1. The only possible point which could be taken is that this is not a matter which can properly be said to fall within the provisions of Section 115, Civil P.C. But in this particular case the learned Judge has taken such a fantastic view of the law and has made an order in circumstances where it is quite impossible for this Court to make any order than that we feel not only justified in exercising but bound to exercise our power in revision to set this order aside. We can only express astonishment that a Judge of the experience of the learned Judge should have so misconceived the operation and function of a written statement as to imagine that because something is put in in a written statement which in a sense is not true, and something is omitted from the written statement that of itself constitutes an offence under Section 193, I.P.C. It is obvious that written statement in a civil suit corresponds to the pleading which in England is called the defence, and that being so it is competent to the defendants to a suit to raise such pleas in their written statements as they think fit or to abstain from raising things which appear to the defendants not to be of advantage to them. In the present instance the matter, as I have said, is so fantastic as to be utterly ridiculous because these persona were charged, not with having made statements in their written statement which are not true but simply with omitting to say something which the learned Judge, by reason of the terms of Order 8, Rule 2, Civil P.C., thought that they ought to have included. Order 8, Rule 2 which corresponds to Order 9, Rule 15, of the English rules provides that the defendant must raise by his pleading all matters which show the suit not to be maintainable, or that the transaction is either void or voidable in point of law, and all such grounds of defence as, if not raised, would be likely to take the opposite party by surprise or would raise issues of fact not arising out of the plaint, as for instance fraud, humiliation, release, payment, performance or facts showing illegality. Of course all matters of the nature of those mentioned in that rule, if the defendant desires to take advantage of them, must be mentioned or raised in his written statement as otherwise he would be debarred from raising those matters at the trial. The word 'must' means such an obligation, that if he fails to do so he would be restrained from raising those matters later except under Rs. 9 of that order. The learned Judge has wholly misunderstood the purpose and intent of the rule to which he has referred. It is perhaps a little unfortunate that by reason of the provisions of the Code pleadings, such as written statements, have to be verified because in many cases persons in verifying their pleadings, defendants their written statements or plaintiffs their plaints, are often found to say something which is not strictly true; for example, a defendant may deny the making of a contract or deny that a certain transaction took place, in order to force that plaintiff to give evidence and be subjected to cross-examination in the matter or to put the matters raised in issue. But I do not think that he renders himself liable for prosecution for perjury for making false statements. It is obvious that there is no justification for the order passed by the learned Judge in this case, which must be set aside. The rule is therefore made absolute.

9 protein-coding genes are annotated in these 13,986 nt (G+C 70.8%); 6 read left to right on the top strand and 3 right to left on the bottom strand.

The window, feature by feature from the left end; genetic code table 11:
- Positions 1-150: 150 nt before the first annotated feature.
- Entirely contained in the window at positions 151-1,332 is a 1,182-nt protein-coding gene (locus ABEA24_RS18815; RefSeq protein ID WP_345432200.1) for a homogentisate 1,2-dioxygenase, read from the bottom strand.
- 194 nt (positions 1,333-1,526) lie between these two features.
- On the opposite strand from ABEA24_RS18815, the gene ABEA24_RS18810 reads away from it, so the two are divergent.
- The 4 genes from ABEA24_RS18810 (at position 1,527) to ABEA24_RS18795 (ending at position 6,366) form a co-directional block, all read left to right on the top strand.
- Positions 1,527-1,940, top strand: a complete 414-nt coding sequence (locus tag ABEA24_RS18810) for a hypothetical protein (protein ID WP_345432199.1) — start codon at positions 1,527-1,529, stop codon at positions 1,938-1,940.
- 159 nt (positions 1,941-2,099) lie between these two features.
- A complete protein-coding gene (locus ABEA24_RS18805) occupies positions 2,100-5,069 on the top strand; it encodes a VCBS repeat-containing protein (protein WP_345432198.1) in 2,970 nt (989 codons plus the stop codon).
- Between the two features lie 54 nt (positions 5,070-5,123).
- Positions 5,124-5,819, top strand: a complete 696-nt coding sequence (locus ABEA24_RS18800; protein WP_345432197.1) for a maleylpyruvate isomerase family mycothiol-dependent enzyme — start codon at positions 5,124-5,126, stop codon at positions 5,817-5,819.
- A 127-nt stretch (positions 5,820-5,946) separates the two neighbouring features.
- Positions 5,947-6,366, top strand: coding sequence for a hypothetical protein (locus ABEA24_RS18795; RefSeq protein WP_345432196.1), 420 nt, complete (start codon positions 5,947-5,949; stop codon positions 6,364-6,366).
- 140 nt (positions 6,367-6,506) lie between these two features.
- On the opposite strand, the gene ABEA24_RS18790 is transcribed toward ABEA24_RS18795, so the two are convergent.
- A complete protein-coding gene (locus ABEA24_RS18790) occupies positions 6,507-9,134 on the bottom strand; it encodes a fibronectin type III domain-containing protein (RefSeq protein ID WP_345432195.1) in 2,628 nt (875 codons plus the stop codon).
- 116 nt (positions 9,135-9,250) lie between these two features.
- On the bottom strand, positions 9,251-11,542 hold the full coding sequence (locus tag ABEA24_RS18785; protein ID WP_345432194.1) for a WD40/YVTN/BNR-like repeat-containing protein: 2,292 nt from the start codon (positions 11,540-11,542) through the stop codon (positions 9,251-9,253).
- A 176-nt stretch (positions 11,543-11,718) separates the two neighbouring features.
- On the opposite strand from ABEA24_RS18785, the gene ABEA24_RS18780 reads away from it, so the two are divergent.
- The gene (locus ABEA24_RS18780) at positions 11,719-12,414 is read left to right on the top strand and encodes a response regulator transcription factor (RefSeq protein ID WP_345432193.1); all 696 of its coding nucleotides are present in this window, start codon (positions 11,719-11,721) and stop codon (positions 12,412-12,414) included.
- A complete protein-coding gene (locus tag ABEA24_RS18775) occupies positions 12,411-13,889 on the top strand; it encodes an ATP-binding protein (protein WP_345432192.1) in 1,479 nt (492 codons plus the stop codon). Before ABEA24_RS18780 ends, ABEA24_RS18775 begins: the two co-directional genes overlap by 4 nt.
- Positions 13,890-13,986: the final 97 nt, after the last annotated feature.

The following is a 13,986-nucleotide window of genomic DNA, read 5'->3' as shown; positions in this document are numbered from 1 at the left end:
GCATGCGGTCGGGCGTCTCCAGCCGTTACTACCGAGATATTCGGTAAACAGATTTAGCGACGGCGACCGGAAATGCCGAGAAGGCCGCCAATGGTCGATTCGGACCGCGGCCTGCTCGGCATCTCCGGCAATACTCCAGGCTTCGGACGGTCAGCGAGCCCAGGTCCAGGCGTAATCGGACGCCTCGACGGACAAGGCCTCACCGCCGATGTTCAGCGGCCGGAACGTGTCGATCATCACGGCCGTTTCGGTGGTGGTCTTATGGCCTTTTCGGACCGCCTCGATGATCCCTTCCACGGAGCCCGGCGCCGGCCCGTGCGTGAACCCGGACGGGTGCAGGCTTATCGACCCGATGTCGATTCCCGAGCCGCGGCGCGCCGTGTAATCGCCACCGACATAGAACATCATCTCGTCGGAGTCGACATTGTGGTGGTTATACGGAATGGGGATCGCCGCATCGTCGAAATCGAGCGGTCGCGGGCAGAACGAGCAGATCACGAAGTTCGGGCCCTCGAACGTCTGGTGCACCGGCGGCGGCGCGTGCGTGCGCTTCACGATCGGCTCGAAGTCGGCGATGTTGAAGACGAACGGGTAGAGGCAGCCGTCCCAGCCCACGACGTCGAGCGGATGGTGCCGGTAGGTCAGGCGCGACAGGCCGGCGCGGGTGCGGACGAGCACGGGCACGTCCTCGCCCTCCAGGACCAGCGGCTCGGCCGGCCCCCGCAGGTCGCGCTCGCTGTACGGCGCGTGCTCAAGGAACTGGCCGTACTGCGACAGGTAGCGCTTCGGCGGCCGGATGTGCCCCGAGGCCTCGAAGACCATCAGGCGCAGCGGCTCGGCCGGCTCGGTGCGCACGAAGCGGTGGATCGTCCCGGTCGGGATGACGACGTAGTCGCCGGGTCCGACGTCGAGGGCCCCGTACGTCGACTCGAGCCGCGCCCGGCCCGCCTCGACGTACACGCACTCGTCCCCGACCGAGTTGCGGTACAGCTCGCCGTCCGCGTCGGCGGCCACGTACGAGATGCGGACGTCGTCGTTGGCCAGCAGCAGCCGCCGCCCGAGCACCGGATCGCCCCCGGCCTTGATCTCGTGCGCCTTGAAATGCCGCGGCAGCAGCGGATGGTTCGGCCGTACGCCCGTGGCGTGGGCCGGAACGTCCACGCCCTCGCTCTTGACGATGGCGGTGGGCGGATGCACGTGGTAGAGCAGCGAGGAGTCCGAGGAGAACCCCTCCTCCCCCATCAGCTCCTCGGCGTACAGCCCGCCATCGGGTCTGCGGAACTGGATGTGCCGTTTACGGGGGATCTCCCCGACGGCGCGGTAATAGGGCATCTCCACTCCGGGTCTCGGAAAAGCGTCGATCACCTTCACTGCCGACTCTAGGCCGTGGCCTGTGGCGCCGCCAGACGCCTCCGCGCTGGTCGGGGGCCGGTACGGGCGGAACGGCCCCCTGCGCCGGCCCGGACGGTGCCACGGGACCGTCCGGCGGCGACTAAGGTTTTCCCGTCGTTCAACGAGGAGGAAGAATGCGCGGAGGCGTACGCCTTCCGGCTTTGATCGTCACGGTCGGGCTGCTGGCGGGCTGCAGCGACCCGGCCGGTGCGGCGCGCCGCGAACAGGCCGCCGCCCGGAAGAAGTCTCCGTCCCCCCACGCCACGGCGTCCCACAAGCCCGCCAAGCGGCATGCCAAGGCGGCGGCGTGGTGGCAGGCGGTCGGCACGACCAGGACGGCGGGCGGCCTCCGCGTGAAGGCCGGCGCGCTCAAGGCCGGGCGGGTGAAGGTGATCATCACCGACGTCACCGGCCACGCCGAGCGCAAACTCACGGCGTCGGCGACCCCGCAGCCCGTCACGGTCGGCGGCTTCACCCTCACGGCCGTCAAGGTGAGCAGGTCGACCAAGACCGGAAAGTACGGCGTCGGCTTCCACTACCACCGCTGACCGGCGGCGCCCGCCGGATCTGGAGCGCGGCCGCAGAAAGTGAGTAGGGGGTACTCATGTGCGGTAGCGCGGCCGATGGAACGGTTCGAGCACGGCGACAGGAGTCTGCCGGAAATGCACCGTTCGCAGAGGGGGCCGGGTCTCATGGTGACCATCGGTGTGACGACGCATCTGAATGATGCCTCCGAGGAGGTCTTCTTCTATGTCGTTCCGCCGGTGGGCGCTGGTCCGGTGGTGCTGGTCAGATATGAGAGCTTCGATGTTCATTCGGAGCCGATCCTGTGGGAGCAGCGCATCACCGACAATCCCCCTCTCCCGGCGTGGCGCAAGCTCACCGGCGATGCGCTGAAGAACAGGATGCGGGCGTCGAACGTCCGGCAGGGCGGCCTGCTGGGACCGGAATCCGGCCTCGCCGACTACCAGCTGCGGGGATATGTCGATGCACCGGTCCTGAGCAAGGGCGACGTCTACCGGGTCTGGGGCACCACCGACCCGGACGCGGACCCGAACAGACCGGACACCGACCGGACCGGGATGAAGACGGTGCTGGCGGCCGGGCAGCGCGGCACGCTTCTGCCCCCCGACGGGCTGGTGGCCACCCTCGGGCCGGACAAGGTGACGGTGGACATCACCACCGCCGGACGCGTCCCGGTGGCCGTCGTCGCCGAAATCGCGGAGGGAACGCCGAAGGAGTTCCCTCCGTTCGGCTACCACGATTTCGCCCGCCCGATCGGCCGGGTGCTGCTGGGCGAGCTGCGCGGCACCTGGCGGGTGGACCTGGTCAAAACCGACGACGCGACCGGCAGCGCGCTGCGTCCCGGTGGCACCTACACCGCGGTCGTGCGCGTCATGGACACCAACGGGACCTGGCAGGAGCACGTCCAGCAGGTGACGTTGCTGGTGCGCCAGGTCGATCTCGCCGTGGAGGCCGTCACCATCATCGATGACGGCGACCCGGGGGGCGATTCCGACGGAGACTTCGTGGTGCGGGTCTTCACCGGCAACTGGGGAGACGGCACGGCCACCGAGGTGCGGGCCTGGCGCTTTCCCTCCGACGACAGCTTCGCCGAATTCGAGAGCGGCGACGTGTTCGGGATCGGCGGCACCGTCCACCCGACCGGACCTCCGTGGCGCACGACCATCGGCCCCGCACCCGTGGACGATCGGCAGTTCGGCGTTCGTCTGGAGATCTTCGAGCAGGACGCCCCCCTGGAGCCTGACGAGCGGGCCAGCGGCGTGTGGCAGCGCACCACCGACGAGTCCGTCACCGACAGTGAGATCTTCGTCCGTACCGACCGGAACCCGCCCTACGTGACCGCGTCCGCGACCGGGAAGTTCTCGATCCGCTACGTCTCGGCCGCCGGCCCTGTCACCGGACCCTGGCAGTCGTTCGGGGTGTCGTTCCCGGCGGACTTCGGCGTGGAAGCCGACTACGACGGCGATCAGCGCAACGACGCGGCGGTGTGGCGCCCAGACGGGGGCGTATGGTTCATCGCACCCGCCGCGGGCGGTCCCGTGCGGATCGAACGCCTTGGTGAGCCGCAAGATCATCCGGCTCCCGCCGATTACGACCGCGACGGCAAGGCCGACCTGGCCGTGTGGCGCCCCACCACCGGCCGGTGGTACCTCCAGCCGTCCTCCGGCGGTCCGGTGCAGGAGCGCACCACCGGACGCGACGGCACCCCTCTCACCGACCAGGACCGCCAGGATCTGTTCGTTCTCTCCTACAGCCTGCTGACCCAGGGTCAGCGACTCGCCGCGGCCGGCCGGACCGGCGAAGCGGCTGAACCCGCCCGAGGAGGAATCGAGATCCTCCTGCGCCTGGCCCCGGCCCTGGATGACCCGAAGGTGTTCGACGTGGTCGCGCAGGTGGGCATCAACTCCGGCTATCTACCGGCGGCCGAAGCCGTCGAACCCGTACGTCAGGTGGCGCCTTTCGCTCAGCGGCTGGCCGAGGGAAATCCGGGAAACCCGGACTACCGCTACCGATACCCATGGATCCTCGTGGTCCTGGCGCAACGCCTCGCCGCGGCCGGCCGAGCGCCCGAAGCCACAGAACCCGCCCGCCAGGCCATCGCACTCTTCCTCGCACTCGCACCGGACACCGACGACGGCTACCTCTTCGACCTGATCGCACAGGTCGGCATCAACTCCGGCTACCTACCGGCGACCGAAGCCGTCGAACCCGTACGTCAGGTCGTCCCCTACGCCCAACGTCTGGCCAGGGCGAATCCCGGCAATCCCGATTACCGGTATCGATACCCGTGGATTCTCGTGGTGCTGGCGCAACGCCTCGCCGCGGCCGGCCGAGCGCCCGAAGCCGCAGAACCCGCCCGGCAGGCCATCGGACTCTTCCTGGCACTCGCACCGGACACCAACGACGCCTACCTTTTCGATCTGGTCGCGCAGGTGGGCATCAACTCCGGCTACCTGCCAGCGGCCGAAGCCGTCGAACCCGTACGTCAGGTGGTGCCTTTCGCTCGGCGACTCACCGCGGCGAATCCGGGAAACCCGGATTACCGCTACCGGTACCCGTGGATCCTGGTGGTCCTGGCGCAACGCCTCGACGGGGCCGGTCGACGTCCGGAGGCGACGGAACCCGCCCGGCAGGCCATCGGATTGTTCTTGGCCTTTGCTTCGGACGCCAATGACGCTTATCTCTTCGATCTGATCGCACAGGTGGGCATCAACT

2. I agree.